One in seven over-55s have been targeted by fraudsters since launch of pension freedoms

Chancellor George Osborne used his fifth Budget speech to unveil an unprecedented package of pension reforms, stating “no one will have to buy an annuity” in the future.

On 6 April 2015, the rules that dictated what we did with our pensions were scrapped. Previously, you had to convert your pension into an income stream, which for most meant buying an annuity. Now every saver can access more flexible income drawdown plans or simply take the cash.

The then pensions minister, Steve Webb, said that over-55s were free to blow their pension on a Lamborghini should they so wish. Many in the industry expressed concerns that savers would fritter their savings away on cruises and home improvements, but Paul Keeble, head of media relations at Retirement Advantage, said the initial flurry only involved the removal of smaller pots.

This was echoed by Murray Smith, director at Matioli Woods, who said: “The basis that people would be taking money out to buy Maseratis and world cruises just wasn’t happening.”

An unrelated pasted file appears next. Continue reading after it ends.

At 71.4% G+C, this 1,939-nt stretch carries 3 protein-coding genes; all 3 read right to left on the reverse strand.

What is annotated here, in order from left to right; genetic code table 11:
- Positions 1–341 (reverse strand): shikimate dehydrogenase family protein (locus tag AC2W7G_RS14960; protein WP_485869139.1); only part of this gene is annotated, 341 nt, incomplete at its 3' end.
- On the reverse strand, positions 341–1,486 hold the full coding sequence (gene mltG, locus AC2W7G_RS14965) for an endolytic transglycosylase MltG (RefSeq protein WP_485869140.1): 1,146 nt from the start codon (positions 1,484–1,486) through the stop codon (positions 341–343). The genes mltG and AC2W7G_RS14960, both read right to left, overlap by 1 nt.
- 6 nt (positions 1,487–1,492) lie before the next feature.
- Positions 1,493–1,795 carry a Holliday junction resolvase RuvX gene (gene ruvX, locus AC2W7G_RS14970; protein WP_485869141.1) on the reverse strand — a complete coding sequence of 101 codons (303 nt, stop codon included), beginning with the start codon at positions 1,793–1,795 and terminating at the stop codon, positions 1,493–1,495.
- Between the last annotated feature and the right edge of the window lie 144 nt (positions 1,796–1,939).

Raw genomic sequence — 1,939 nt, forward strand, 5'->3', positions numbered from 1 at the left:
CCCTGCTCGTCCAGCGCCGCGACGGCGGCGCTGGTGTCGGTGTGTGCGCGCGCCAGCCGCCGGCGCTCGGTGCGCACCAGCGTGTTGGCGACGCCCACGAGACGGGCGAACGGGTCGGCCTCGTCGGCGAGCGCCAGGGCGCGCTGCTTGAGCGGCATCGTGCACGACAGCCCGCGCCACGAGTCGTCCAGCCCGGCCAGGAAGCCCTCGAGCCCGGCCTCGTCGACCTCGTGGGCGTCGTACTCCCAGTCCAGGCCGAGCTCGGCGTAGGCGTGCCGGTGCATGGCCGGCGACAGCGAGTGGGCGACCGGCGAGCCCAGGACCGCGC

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However, a new problem has come to attention of experts. Some 14 per cent of working over-55s believe they have been targeted by a pension scheme scam since April. It is believed that there could be over 1,600 suspicious companies or schemes involved in UK pension scams, and between April and August, such companies stole more than £9m from savers.

These findings come from Portus, which believed the true figure could be much higher as only 12 per cent of people who thought they were being targeted reported it to the authorities.

Furthermore, the report found that 24 per cent of the scams involved offered other products to invest pension savings in without explaining what they were, while 69 per cent said the suspected fraudsters tried to access their funds by offering a “free” pensions review. 

Portus Consulting’s commercial director, Steve Watson, said: “The pension freedoms are to be welcomed because they give people greater control over how they use their own money. However, more needs to be done to educate people about pension scammers and also capture and deter these criminals. Employers can also play a role here through their employee benefits programmes.

“The amount of money savers lost to pension scammers between April and August was just over £9m, which is around twice as much as the same period in 2014. However, these figures could be just the tip of the iceberg because our research showed that many people don’t report the fact that they have been targeted.”

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